In February, Bob Dylan played the White House, as he has done many times before during many administrations. His performance of "The Times They Are A-Changin," which can be downloaded here and is embedded below, was part of the White House Celebration of Music from the Civil Rights Movement. President Barack Obama, in a recent interview with Rolling Stone, talked about meeting Dylan and even reviewed the concert. Though Obama has never been known as much of a fan of the 1960s folk revival movement from which Dylan sprung--the president's favorite musician is Stevie Wonder and he's referenced Jay-Z in the past--he expressed surprisingly nuanced and even self-critical views about Dylan. Here's what he had to say:
Here's what I love about Dylan: He was exactly as you'd expect he would be. He wouldn't come to the rehearsal; usually, all these guys are practicing before the set in the evening. He didn't want to take a picture with me; usually all the talent is dying to take a picture with me and Michelle before the show, but he didn't show up to that. He came in and played "The Times They Are A-Changin'." A beautiful rendition. The guy is so steeped in this stuff that he can just come up with some new arrangement, and the song sounds completely different. Finishes the song, steps off the stage — I'm sitting right in the front row — comes up, shakes my hand, sort of tips his head, gives me just a little grin, and then leaves. And that was it — then he left. That was our only interaction with him. And I thought: That's how you want Bob Dylan, right? You don't want him to be all cheesin' and grinnin' with you. You want him to be a little skeptical about the whole enterprise. So that was a real treat.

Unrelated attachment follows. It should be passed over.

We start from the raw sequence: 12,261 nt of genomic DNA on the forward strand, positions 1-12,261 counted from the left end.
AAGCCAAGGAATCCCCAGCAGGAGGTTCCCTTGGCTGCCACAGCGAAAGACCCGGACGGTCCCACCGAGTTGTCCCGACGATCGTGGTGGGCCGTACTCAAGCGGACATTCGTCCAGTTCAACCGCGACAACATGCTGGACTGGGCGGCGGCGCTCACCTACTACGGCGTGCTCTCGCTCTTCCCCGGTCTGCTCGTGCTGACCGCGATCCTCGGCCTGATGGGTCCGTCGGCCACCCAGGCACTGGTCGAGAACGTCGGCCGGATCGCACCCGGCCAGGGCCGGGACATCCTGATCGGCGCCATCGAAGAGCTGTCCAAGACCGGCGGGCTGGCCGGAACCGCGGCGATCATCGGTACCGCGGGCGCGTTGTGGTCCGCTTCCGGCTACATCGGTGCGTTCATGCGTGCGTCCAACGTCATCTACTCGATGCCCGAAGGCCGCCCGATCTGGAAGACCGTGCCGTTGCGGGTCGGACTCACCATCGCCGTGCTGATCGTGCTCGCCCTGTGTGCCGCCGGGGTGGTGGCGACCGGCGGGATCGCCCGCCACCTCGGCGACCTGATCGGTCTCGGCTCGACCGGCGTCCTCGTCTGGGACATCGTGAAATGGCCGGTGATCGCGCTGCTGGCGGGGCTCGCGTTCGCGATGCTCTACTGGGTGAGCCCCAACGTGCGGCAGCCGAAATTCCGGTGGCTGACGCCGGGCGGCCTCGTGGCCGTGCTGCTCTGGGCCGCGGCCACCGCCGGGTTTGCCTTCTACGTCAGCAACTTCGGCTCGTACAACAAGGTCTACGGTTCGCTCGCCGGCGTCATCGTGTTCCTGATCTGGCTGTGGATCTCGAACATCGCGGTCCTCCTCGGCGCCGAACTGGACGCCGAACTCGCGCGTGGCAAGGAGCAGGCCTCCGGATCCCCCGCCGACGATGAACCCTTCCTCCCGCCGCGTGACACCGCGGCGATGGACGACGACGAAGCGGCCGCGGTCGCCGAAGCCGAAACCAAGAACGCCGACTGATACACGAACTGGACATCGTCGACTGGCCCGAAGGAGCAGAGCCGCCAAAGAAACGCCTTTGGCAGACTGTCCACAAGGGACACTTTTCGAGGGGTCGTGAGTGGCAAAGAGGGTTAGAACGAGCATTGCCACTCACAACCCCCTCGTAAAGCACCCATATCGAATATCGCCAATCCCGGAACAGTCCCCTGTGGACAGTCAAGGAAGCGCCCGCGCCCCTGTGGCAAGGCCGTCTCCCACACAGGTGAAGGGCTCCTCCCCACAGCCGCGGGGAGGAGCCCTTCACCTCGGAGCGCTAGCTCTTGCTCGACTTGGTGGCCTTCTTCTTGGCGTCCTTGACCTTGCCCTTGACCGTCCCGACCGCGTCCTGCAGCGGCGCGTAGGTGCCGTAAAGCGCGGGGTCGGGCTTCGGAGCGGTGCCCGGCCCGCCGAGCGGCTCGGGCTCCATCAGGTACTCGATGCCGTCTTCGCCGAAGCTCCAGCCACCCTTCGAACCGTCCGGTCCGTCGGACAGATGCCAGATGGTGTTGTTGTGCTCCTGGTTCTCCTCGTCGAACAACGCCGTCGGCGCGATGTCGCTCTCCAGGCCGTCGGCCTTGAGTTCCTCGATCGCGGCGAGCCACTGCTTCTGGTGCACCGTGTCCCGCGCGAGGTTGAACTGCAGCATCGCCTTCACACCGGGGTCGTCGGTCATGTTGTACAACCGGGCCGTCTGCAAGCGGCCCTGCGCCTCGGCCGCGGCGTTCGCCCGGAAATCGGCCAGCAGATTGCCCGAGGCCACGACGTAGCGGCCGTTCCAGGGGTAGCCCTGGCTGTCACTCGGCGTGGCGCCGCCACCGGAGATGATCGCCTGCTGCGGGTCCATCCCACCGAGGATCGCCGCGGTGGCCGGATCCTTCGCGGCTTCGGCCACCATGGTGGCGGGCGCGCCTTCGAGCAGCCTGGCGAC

Here's the performance. The White House's high-quality but somewhat buggy video is here.
This article is from the archive of our partner The Wire.